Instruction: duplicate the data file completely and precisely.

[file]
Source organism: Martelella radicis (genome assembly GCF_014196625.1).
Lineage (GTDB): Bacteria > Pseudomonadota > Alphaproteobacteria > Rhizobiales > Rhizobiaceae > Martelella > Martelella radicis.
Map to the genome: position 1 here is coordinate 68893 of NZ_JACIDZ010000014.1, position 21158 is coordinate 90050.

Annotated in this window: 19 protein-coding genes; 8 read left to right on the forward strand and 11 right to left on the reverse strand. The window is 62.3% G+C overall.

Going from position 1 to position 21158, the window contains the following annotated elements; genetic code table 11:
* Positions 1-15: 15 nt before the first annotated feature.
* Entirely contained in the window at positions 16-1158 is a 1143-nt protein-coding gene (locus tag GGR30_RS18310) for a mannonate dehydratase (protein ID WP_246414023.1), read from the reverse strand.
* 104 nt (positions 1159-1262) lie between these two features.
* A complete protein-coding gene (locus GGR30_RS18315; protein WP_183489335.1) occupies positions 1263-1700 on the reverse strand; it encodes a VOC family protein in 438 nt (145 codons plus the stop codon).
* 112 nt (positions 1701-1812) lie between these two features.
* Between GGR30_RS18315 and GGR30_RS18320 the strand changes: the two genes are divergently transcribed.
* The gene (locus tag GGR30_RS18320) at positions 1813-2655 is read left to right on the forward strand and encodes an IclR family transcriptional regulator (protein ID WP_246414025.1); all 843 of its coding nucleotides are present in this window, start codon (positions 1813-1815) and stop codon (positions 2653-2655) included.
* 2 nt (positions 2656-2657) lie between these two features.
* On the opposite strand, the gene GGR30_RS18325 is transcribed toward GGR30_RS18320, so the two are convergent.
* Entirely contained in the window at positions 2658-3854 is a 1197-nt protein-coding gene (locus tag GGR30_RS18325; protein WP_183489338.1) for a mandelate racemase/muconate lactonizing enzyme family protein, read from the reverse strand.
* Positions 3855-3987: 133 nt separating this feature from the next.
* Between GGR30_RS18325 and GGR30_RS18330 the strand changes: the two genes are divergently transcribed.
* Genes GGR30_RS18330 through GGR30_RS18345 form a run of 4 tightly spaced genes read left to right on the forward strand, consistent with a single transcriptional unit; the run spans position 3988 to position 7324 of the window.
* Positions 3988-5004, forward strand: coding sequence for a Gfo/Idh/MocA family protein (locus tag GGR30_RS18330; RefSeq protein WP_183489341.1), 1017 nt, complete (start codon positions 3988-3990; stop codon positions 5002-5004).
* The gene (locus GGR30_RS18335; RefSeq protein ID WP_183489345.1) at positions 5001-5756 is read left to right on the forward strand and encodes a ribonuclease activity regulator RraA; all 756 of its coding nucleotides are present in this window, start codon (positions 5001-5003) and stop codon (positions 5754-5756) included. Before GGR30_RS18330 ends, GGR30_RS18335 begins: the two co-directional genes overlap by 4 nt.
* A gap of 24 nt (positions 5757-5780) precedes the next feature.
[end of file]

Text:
Source organism: Martelella radicis (genome assembly GCF_014196625.1).
Lineage (GTDB): Bacteria > Pseudomonadota > Alphaproteobacteria > Rhizobiales > Rhizobiaceae > Martelella > Martelella radicis.
Map to the genome: position 1 here is coordinate 68893 of NZ_JACIDZ010000014.1, position 21158 is coordinate 90050.

Annotated in this window: 19 protein-coding genes; 8 read left to right on the forward strand and 11 right to left on the reverse strand. The window is 62.3% G+C overall.

Going from position 1 to position 21158, the window contains the following annotated elements; genetic code table 11:
* Positions 1-15: 15 nt before the first annotated feature.
* Entirely contained in the window at positions 16-1158 is a 1143-nt protein-coding gene (locus tag GGR30_RS18310) for a mannonate dehydratase (protein ID WP_246414023.1), read from the reverse strand.
* 104 nt (positions 1159-1262) lie between these two features.
* A complete protein-coding gene (locus GGR30_RS18315; protein WP_183489335.1) occupies positions 1263-1700 on the reverse strand; it encodes a VOC family protein in 438 nt (145 codons plus the stop codon).
* 112 nt (positions 1701-1812) lie between these two features.
* Between GGR30_RS18315 and GGR30_RS18320 the strand changes: the two genes are divergently transcribed.
* The gene (locus tag GGR30_RS18320) at positions 1813-2655 is read left to right on the forward strand and encodes an IclR family transcriptional regulator (protein ID WP_246414025.1); all 843 of its coding nucleotides are present in this window, start codon (positions 1813-1815) and stop codon (positions 2653-2655) included.
* 2 nt (positions 2656-2657) lie between these two features.
* On the opposite strand, the gene GGR30_RS18325 is transcribed toward GGR30_RS18320, so the two are convergent.
* Entirely contained in the window at positions 2658-3854 is a 1197-nt protein-coding gene (locus tag GGR30_RS18325; protein WP_183489338.1) for a mandelate racemase/muconate lactonizing enzyme family protein, read from the reverse strand.
* Positions 3855-3987: 133 nt separating this feature from the next.
* Between GGR30_RS18325 and GGR30_RS18330 the strand changes: the two genes are divergently transcribed.
* Genes GGR30_RS18330 through GGR30_RS18345 form a run of 4 tightly spaced genes read left to right on the forward strand, consistent with a single transcriptional unit; the run spans position 3988 to position 7324 of the window.
* Positions 3988-5004, forward strand: coding sequence for a Gfo/Idh/MocA family protein (locus tag GGR30_RS18330; RefSeq protein WP_183489341.1), 1017 nt, complete (start codon positions 3988-3990; stop codon positions 5002-5004).
* The gene (locus GGR30_RS18335; RefSeq protein ID WP_183489345.1) at positions 5001-5756 is read left to right on the forward strand and encodes a ribonuclease activity regulator RraA; all 756 of its coding nucleotides are present in this window, start codon (positions 5001-5003) and stop codon (positions 5754-5756) included. Before GGR30_RS18330 ends, GGR30_RS18335 begins: the two co-directional genes overlap by 4 nt.
* A gap of 24 nt (positions 5757-5780) precedes the next feature.